Kyle Bosch (#62, image via Scout)

Former OG Kyle Bosch: Bosch made 1 tackle this year, but more importantly, he started all 13 games at West Virginia and was named Second Team All-Big 12.

Former DE commit Pharaoh Brown: After missing all of 2015 while recovering from a nasty knee injury, Brown was Oregon’s starting tight end and made 33 catches for 426 yards (12.9 yards/catch) and 5 touchdowns. However, he got in some legal trouble and missed the final two games of the season. His college career is complete.

Former WR commit George Campbell: Campbell redshirted during his second year at Florida State due to injury. He will be a redshirt sophomore this coming fall.

Hit the jump for updates on many, many more former Wolverines.

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3Jan 2017
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Jedd Fisch, Ex-Wolverine




Jedd Fisch

Michigan passing game coordinator Jedd Fisch, who had signed a 2-year extension for the 2016-2017 seasons, is headed to UCLA to be Jim Mora’s offensive coordinator. Fisch was hired by Jim Harbaugh after a two-year stint as the Jacksonville Jaguars offensive coordinator. Fisch worked with the receivers and quarterbacks and was involved with the play calling during his time in Ann Arbor.

Options to replace Fisch are varied, especially because Harbaugh has hired from outside of his sphere several times. He had no previous connections to Fisch, he didn’t know Don Brown before bringing him on board, and he had no real connections to Tyrone Wheatley or Mike Zordich, either. I’ll go through a few of the obvious names, though, since it’s hard to comb through the entire sport of football for possible replacements:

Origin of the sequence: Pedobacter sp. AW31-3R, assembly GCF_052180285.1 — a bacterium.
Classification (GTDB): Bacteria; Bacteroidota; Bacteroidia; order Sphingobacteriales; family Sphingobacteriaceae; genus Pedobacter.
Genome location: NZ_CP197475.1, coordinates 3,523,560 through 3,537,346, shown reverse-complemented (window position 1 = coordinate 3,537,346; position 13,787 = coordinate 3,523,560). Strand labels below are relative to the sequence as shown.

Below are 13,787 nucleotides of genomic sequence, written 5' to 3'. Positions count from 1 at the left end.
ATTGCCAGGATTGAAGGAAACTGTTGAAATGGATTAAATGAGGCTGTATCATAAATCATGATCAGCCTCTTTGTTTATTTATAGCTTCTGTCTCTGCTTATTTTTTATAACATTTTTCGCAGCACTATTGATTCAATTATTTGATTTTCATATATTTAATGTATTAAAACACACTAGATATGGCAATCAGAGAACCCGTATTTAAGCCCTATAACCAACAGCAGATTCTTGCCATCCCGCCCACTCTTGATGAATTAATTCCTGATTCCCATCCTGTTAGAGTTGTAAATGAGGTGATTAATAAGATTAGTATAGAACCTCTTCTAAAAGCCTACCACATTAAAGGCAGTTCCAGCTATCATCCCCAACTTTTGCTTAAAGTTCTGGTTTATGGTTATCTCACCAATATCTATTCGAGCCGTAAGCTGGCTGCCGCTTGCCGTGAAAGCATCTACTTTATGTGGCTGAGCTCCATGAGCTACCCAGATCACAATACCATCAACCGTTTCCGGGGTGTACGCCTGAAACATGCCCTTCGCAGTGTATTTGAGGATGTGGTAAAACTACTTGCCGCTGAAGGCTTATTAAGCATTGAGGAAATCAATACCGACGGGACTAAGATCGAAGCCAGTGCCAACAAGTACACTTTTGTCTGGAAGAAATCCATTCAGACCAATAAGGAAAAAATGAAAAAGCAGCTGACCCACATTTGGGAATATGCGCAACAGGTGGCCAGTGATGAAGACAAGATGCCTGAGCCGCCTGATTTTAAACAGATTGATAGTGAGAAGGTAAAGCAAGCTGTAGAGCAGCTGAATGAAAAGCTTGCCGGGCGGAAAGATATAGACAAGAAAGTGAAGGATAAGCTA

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2Jan 2017
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David Dawson, Ex-Wolverine

David Dawson

Offensive guard David Dawson, who would be a fifth year senior at Michigan this fall, is seeking a graduate transfer elsewhere. He announced Monday via Twitter that he would be leaving.

Dawson attended Detroit (MI) Cass Tech, transferred to Texas for his junior year, and then returned to Cass Tech as a senior. He committed to Michigan in February 2012 as a part of the 2013 class, decommitted, and then later recommitted to the Wolverines. In fact, he broke Brady Hoke’s infamous “no visit” policy when he took a recruiting trip to Florida while committed to Michigan, so the coaching staff moved on without him. Eventually, fences were mended and he was “re-offered.”